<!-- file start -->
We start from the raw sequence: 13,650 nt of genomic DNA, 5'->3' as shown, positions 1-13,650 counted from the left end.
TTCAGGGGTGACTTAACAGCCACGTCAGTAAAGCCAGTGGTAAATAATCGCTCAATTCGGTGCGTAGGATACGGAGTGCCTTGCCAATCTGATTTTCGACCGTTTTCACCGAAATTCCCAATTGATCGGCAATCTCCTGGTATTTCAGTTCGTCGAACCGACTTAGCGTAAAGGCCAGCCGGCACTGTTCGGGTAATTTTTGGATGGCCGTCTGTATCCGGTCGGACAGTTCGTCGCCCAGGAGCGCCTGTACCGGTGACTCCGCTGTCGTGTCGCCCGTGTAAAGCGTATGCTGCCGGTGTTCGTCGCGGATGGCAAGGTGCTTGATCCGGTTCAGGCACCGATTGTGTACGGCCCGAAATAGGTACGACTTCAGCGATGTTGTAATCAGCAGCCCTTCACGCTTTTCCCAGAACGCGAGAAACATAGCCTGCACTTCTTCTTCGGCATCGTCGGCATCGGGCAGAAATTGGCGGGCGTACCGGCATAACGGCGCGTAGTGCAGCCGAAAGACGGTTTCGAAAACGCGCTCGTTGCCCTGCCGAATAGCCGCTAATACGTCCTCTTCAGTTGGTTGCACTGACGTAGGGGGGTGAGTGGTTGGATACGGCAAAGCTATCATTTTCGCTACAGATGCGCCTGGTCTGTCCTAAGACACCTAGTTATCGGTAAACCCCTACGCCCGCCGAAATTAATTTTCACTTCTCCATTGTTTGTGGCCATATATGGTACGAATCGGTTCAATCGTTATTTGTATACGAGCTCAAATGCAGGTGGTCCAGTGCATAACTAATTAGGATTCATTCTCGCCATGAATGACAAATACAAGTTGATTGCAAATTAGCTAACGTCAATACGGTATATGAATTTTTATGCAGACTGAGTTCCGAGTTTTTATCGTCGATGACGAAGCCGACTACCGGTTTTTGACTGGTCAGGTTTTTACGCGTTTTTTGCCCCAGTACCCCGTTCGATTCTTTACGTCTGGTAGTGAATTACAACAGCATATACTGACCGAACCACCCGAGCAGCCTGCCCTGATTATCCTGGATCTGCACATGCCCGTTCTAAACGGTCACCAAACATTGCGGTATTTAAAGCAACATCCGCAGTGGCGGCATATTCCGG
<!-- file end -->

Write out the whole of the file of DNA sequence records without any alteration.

We start from the raw sequence: 13,650 nt of genomic DNA, 5'->3' as shown, positions 1-13,650 counted from the left end.
TTCAGGGGTGACTTAACAGCCACGTCAGTAAAGCCAGTGGTAAATAATCGCTCAATTCGGTGCGTAGGATACGGAGTGCCTTGCCAATCTGATTTTCGACCGTTTTCACCGAAATTCCCAATTGATCGGCAATCTCCTGGTATTTCAGTTCGTCGAACCGACTTAGCGTAAAGGCCAGCCGGCACTGTTCGGGTAATTTTTGGATGGCCGTCTGTATCCGGTCGGACAGTTCGTCGCCCAGGAGCGCCTGTACCGGTGACTCCGCTGTCGTGTCGCCCGTGTAAAGCGTATGCTGCCGGTGTTCGTCGCGGATGGCAAGGTGCTTGATCCGGTTCAGGCACCGATTGTGTACGGCCCGAAATAGGTACGACTTCAGCGATGTTGTAATCAGCAGCCCTTCACGCTTTTCCCAGAACGCGAGAAACATAGCCTGCACTTCTTCTTCGGCATCGTCGGCATCGGGCAGAAATTGGCGGGCGTACCGGCATAACGGCGCGTAGTGCAGCCGAAAGACGGTTTCGAAAACGCGCTCGTTGCCCTGCCGAATAGCCGCTAATACGTCCTCTTCAGTTGGTTGCACTGACGTAGGGGGGTGAGTGGTTGGATACGGCAAAGCTATCATTTTCGCTACAGATGCGCCTGGTCTGTCCTAAGACACCTAGTTATCGGTAAACCCCTACGCCCGCCGAAATTAATTTTCACTTCTCCATTGTTTGTGGCCATATATGGTACGAATCGGTTCAATCGTTATTTGTATACGAGCTCAAATGCAGGTGGTCCAGTGCATAACTAATTAGGATTCATTCTCGCCATGAATGACAAATACAAGTTGATTGCAAATTAGCTAACGTCAATACGGTATATGAATTTTTATGCAGACTGAGTTCCGAGTTTTTATCGTCGATGACGAAGCCGACTACCGGTTTTTGACTGGTCAGGTTTTTACGCGTTTTTTGCCCCAGTACCCCGTTCGATTCTTTACGTCTGGTAGTGAATTACAACAGCATATACTGACCGAACCACCCGAGCAGCCTGCCCTGATTATCCTGGATCTGCACATGCCCGTTCTAAACGGTCACCAAACATTGCGGTATTTAAAGCAACATCCGCAGTGGCGGCATATTCCGG